What Do Food and Fashion Have in Common?
What do food and fashion have in common?
I have been thinking a lot about this question lately, and why we are becoming hyper aware about what we eat, and yet remain so unaware about what clothes we don.
How many times have you been asked “where do your [insert produce item here] come from?” with the expectation that you will have a response that involves a local farm or farmers market? More than a few I’m sure. But how many times has someone asked you “where is that pair of jeans from?” and implied that they want to know what country they were made in as opposed to what store you bought them in? Rarely, if ever.
Yet there’s a link between food and fashion in this way, and if we care enough to think about where our food comes from, we should certainly expand that out to our clothes.
I took on the topic over on the Brooklyn Fashion and Design Accelerator blog, in an article called Fast Food, Fast Fashion: Let’s All Slow Down.
Fast food and fast fashion have one central thing in common: externalizing costs. The price tag of fast fashion and fast food isn’t the real price. What looks like a good deal to our wallet, takes a very costly toll on the environment and society.
In a world where CEOs make millions – for example in 2013, the CEO of YUM! (who owns KFC, Taco Bell and Pizza Hut) was paid $22 million – it’s no surprise that fast food workers are fighting hard for a more liveable wage of $15 per hour. Just last week fast food workers in over 150 US cities walked off the job in protest. The visibility that fast food workers have gained over the last year is undeniable.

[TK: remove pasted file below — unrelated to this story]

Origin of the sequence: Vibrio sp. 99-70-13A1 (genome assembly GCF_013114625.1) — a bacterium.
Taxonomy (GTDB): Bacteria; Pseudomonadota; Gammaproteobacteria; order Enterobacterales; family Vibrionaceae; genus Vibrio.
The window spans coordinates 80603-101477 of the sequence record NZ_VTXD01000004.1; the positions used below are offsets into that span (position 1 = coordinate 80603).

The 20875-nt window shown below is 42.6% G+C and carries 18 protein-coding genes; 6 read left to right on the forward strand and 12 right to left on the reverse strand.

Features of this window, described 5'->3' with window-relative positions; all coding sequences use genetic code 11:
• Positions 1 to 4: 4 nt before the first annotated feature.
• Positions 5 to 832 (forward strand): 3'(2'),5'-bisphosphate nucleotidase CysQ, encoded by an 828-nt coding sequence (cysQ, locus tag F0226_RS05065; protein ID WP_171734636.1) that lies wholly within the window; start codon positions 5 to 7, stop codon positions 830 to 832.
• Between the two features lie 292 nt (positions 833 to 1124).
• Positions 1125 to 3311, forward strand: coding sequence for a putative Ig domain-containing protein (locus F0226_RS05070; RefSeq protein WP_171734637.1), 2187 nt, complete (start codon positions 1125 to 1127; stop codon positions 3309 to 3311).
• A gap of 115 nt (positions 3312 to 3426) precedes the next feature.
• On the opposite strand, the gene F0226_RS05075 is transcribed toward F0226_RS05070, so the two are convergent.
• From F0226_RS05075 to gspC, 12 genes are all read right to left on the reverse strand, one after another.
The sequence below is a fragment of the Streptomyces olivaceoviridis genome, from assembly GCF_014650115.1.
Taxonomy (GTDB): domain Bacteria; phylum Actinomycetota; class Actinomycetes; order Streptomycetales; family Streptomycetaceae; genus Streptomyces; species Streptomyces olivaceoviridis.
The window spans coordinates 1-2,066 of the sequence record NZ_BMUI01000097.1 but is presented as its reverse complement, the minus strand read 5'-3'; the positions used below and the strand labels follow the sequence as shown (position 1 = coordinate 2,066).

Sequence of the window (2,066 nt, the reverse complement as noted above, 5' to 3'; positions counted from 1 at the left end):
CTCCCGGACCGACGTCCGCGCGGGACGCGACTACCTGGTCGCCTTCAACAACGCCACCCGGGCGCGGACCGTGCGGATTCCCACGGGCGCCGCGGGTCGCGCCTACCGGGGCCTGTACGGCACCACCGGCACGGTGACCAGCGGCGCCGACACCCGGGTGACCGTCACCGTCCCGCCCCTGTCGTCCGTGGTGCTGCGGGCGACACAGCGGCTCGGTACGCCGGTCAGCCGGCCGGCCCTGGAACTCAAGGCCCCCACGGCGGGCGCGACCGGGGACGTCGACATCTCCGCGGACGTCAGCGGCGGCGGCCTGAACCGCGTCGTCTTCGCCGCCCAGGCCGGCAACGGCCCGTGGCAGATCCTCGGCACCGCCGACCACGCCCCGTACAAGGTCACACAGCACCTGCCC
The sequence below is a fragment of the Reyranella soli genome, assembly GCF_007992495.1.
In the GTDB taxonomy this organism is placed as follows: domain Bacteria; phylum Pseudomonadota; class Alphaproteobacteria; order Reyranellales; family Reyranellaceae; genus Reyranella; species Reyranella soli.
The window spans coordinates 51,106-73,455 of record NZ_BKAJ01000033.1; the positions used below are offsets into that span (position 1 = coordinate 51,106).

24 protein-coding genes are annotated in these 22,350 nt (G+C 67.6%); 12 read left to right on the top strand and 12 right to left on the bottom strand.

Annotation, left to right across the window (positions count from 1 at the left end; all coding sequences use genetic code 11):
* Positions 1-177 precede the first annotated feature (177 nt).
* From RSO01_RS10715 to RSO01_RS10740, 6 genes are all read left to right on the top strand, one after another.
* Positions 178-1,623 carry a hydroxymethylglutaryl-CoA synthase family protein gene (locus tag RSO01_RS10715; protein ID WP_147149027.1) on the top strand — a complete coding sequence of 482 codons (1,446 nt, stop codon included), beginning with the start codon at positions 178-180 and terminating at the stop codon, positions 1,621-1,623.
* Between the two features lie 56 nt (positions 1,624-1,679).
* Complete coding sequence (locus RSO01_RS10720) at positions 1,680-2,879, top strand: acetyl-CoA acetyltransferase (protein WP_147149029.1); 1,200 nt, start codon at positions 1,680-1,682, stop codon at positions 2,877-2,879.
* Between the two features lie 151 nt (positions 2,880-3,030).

“They’re a visible force that’s captured a lot of attention in a way that’s compelling,” Mary Hansen, an economics professor at American University, told Fortune. “They’ve been so effective at making it clear to people how difficult it is to live on [fast-food] wages. I don’t think that the [minimum wage] issue would’ve gained that much traction if [the fast-food workers] hadn’t been so determined.”
The problem is that in the U.S., the fight for fast food wages is visible because it’s on home turf. When it comes to fast fashion wages, it’s doubtful that our neighbor is the one making our clothes. Out of sight, out of mind, which means that we rarely take notice of fashion workers protesting. In Bangladesh the national minimum wage is $68 a month, and working conditions continue to be dismal even in the wake of Rana Plaza.
“If you don’t do the excessive overtime, living is difficult, because we need the money for our survival,” a 24-year-old female worker who makes less than 50 cents an hour for overtime, told the Pittsburgh Post-Gazette.
You can read the full article here.